Maha Shivaratri is celebrated widely in temples all over Andhra Pradesh, Karnataka, Kerala and Tamil Nadu. Shiva is considered the Adi (first) Guru from whom the yogic tradition originates. According to tradition, the planetary positions on this night are such that there is a powerful natural upsurge of energy in the human system. It is said to be beneficial for one's physical and spiritual well-being to stay awake and aware throughout the night. On this day, artists from various fields such as music and dance perform the whole night.
This is a very special and rare puja conducted during 10 days of the Maha Sivarathri festival. It is well known that Lord Siva is abhishekapriya (lover of ablutions). Lord Parasurama and Kroshta Muni, during their worship of the Lord, are believed to have bathed the deity with Sahasrakalasam or a thousand pots of holy water according to Vedic rites.
During Mahasivarathri festival days the Head Priest (Thanthri) and his team perform this puja. It is a ten-day function, each day an offering of 101 Kalasam or pots of holy water (100 being made of silver, while one is made of gold), surcharged with mantras recited by learned Brahmins seated on the Mukhamantapam. These are emptied on the deity, the golden pot Brahmakalasam being the last one. A magnificent light is the indication or identity of Lord Shiva and the Shiva Lingam is considered to be the symbol of it. Hence, the formal worship on Maha Shivaratri consists of bathing the Shiva Lingam.
Lord Shiva is said to be burning with the fire of austerity and so only those items are offered to Him that have a cooling effect. A cool water bath is believed to propitiate Him best. There is a belief a m o n g d e v o t e e s t h a t p a rt i c i p a t i o n i n Sahasrakalasam and offering holy worship materials, will lead to blessings with prosperity and peaceful life. Hundreds of devotees thronging the shrine with chants of "Namah Shivaya", "Hara hara Mahadeva", and "Sambho Mahadeva"...
Sivarathri Nrutham at Thrikkuratti temple, according to religious scholars, resembles the cosmic dance of Shiva, called ‘Anandatandava,' meaning, the Dance of Bliss, symbolising the cosmic cycles of creation and destruction, as well as the daily rhythm of birth and death. The dance is a pictorial allegory of the five principle manifestations of eternal energy – creation, destruction, preservation, salvation, and illusion.
The Priest keeps the sheeveli vigraha (idol) fixed on a decorated frame on his head. He makes seven rounds on Pradakshina Vazhi (holy walkway made of granite around Sanctum Santorum). When the fifth round is reached at the west nada (Parvathi nada), the door opens for just 10 minutes. This is an annual ceremony. Thousands of Pilgrims rush to have a glance of this auspicious moment. At this time all the pradakshina vazhi is lit with camphor and brass temple lamps by thousands of devotes who stay awake through the night while chanting "Nama Sivaya", "Hara Hara Mahadeva" and "Sambho Mahadeva". and "Hara sankara siva sankara duritham kala sivane". In this enlightened serene mood, the Priest performs Nrutham and runs on the pradakshina vazhi towards the east nada. During the next two rounds he accepts "Valiya kanikka". The Sivarathri Nrutham is followed by the well known magnificent display of fireworks.
On Sivarathri day evening a grand procession starts from Kadapra Kainikkara Temple. It includes, several decorated floats, Kaavadi Aaatam, Mayilattom, Amman Kudom, Thaiyyam, Vela Kali, Kuthiyotta Chuvadu, richly caparisoned elephants and folk art forms etc. attracts thousands of devotees and tourists. When the main procession reaches Market Junction, other mini processions from Kurattikkadu Mutharamman Temple, Kurattissery Kannamkavil Mutharamman Temple, Thrippavoor Mahavishnu Temple, Vishavarsherikkara Subrahmanya Swami temple, Sreekaryam Maliekal Rajan temple, and Alumoodu Sivaparvathy Temple join the main one and make the procession quite livening. The marvellous as well as magical effect of the Sinakari melam and Panchavadyam, a combination of five percussion and wind instruments is to be felt and enjoyed.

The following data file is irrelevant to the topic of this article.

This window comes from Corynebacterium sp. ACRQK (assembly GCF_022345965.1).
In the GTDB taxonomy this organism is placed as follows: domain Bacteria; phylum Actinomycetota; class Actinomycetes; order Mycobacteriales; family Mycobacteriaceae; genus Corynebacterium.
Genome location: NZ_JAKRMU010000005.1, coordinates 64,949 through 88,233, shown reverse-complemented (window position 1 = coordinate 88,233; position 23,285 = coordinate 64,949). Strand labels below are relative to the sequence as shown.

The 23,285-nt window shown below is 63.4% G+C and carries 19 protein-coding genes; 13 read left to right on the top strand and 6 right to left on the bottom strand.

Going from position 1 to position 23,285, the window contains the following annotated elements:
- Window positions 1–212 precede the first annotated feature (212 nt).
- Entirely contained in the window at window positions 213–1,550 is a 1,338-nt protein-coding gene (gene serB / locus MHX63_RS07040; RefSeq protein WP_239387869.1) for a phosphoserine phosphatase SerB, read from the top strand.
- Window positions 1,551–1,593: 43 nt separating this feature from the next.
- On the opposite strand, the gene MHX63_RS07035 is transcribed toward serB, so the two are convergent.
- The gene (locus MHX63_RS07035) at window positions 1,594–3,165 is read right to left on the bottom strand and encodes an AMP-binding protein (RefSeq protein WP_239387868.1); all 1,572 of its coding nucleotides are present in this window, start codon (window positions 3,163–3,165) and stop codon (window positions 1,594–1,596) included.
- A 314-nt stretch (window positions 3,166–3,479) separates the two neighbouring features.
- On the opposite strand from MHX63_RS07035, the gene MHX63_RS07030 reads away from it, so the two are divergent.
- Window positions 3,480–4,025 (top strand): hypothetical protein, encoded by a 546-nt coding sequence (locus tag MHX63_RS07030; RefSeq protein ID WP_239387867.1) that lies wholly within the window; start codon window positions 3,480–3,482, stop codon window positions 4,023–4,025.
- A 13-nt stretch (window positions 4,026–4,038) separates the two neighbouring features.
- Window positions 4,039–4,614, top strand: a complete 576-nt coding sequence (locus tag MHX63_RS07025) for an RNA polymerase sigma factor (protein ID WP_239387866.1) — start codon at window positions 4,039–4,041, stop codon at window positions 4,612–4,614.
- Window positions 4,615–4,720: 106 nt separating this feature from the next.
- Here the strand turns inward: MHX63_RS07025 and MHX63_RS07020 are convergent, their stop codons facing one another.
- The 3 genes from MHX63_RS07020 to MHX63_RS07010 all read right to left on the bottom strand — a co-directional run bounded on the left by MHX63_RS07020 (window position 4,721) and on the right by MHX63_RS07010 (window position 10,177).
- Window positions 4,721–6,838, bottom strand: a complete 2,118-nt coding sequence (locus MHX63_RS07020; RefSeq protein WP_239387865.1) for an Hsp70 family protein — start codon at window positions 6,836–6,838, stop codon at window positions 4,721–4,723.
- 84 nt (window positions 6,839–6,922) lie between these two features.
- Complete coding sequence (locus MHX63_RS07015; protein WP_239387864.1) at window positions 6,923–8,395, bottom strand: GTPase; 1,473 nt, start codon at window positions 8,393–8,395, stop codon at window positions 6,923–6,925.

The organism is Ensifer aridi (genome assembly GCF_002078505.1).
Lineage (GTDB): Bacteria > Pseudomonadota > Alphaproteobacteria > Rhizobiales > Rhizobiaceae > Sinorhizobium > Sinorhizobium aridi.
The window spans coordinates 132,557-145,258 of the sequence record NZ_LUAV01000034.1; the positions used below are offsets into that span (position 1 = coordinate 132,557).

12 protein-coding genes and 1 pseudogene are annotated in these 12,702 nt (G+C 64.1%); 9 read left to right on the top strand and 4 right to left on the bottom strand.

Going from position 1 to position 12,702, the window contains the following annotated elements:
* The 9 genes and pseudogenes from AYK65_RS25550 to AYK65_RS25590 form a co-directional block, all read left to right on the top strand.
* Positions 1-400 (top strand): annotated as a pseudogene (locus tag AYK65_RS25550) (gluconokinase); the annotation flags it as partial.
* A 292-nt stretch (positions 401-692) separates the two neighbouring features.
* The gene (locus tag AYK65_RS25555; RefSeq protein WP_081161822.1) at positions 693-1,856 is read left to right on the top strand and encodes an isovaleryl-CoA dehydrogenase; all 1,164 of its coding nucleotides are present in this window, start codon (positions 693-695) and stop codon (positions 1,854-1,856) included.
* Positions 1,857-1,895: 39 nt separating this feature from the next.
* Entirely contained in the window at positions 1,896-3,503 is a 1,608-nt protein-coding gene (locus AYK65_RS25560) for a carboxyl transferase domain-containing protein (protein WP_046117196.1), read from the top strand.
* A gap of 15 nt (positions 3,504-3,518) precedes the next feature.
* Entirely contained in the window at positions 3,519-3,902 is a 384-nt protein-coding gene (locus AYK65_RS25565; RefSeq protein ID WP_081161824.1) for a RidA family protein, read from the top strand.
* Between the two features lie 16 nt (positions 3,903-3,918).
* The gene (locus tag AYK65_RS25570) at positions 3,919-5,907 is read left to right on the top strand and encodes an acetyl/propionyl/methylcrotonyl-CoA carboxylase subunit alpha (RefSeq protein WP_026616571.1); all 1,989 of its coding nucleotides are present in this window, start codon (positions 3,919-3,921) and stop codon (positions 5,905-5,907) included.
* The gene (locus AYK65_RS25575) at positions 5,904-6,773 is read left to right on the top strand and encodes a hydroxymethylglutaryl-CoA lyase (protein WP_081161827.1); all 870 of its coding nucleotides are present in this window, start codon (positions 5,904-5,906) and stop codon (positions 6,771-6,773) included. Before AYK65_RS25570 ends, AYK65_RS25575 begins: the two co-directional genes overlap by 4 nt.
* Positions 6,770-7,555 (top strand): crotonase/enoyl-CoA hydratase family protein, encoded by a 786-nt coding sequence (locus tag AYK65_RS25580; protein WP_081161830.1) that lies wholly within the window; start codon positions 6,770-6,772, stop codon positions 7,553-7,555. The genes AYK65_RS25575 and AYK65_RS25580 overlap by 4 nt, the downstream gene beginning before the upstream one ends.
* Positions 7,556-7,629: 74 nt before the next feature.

Among the varieties of festivals celebrated in Kerala, Thrikkuratti Sivarathri Procession is one of the most spectacular. It is an expression of popular fascination for sound and colour, and because of the pageantry, it appeals to all people including foreigners. Once the procession reaches the temple, Deeparadhana is followed by colourful display of fireworks.
Shiva, as the god of destroying evil, is the third among the divine trinity of Hindu mythology. The holy mantra consisting of five-syllables: "Na" "Ma" "Shi" "Vaa" "Ya" (Om NamaH Shivaaya) in praise of Lord Shiva is chanted incessantly on special occasions like Shivaratri. Shiva means auspicious. As Shankara, He is the giver of happiness to all. Nataraja (the king of dancers) is a favourite form adored by dancers.
There is a special set of mantras in the Vedas, Rudra sukta, which is recited by priests while they offer a holy bath to the Shiva Lingam with the waters of sacred rivers like the Ganges, cow milk, curd (yoghurt), ghee,, honey and sugar powder. This ritual, known as "Rudrabhisheka", is an important part of Shiva-puja. Mysticism According to the Puraanaas. The Kailasa peak of the Himalayas is the abode of Shiva and He bears the Ganges on His head. As the Lord of creatures, He is metaphorically called as Pashupathi (with Nandi, the bull, His favourite animal) and His fearless nature is euphemised as Sarpabhushana. Shiva's posture, in meditation, is ascribed to Him as the head of Yogis (Yogiraja) who practises various spiritual feats to attain salvation. Lord Shiva's divine consort, Goddess Parvati (daughter of Himalaya), is the deity of strength.